There was a predominance of women (14 women, 6 men) among the participants which can be viewed as a limitation. However, this type of pain is known to be more prevalent in one or multiple locations, and experienced as disabling to a greater extent by women than by men (Cimas et al. 2018; Jackson et al. 2016; Patel et al. 2013; Rottenberg et al. 2015). Another potential limitation in this study might be that the years living with pain are not described. None of the participants had had pain only 6 months as required for inclusion in the study; instead, they had lived with pain for many years, even decades. The older adults that agreed to participate were willing to be interviewed. There is a risk that older adults with deep sense of loneliness and social isolation did not agree to participate which may influence the findings. A methodological consideration is trustworthiness which in Dahlberg et al. (2008), the originator of RLR, is discussed in terms of validity and objectivity. The validity of the study was further enhanced by the use of qualitative interviews. The participants’ verbal and non-verbal expressions were momentarily and continuously confirmed, and new questions were raised in the interview situation which facilitated thorough descriptions of the participants’ experiences (c.f. Dahlberg et al. 2009; Kvale 1983; 1997). The validity was further enhanced by giving participants time to reflect on adding anything before ending the interview. The findings, however, may have been influenced by the older adults’ tendency to be stoic and view pain as a natural part of aging. These aspects might have limited the older adults’ description of the phenomenon. Objectivity and validity in the study were further enhanced by the authors’ initial readings of the text to become familiar with the data and achieve a sense of the whole. The authors (CG, MB) conducted the analysis and delineated the parts using a reflective and bridling approach throughout the whole research process. The third author (KN) was reading and raised critical reflective question to bridle the understanding (c.f. Dahlberg and Dahlberg 2003; Dahlberg et al. 2008). According to the originators of RLR, Dahlberg et al. (2008), the findings on an abstract level have the potential to be generalized and transferred into similar contexts. However, this is determined by the readers’ earlier experiences, knowledge and context.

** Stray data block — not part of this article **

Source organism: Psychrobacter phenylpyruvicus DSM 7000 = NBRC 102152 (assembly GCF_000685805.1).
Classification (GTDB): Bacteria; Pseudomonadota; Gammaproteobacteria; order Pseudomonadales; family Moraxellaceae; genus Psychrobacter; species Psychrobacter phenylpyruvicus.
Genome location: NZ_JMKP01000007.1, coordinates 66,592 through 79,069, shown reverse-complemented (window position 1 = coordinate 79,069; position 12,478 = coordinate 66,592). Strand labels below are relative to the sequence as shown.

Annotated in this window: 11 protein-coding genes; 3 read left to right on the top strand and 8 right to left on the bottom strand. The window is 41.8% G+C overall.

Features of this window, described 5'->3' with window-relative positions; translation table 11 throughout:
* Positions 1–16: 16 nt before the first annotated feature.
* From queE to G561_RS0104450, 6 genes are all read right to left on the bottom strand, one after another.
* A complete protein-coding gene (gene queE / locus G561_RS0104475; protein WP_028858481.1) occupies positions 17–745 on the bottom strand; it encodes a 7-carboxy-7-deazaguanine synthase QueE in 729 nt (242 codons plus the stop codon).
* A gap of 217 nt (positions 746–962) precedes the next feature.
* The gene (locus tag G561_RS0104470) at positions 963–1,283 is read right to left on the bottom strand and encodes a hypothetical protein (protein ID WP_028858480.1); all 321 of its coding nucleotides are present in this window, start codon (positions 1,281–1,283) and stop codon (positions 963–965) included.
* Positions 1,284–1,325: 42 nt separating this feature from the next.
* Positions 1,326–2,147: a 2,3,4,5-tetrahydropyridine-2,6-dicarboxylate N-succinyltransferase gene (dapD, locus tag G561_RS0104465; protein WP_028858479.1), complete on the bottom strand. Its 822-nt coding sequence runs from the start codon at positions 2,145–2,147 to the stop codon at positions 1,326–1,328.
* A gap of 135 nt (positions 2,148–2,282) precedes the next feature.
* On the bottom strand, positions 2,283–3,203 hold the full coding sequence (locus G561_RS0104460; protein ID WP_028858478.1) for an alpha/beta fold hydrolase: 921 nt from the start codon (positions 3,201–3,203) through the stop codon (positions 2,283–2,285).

The findings address the importance of increased awareness among health care providers regarding finding ways to alleviate older adults’ suffering in silence in their sedentary life with pain. Increased attentiveness, sensitiveness and an overall person-centered and holistic approach is needed in the provision of care to address the sense of loneliness and support the older adults’ ways to endure long-term musculoskeletal pain with a focus on joy and meaning in life.
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Open access funding provided by University of Skövde.
The study was funded by the School of Health Sciences, University of Skövde, Sweden, and the University of Borås, Academy of Care, Working Life and Social Welfare, Sweden.
Conflict of interest
The authors declare no conflict of interest.
This study followed the principles in the Declaration of Helsinki (2016). The study was approved by the Regional Ethical Review Board in Gothenburg (814–13).
Consent to participate was given by the managers of health care and social services in three municipalities. Information was given, verbally and in writing to the participants before they gave their informed consent. The data were treated confidentially to protect each participant’s identity. Participants were informed that they could interrupt their participation anytime without explanation or consequences for them.
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Gillsjö, C., Nässén, K. & Berglund, M. Suffering in silence: a qualitative study of older adults’ experiences of living with long-term musculoskeletal pain at home. Eur J Ageing 18, 55–63 (2021). https://doi.org/10.1007/s10433-020-00566-7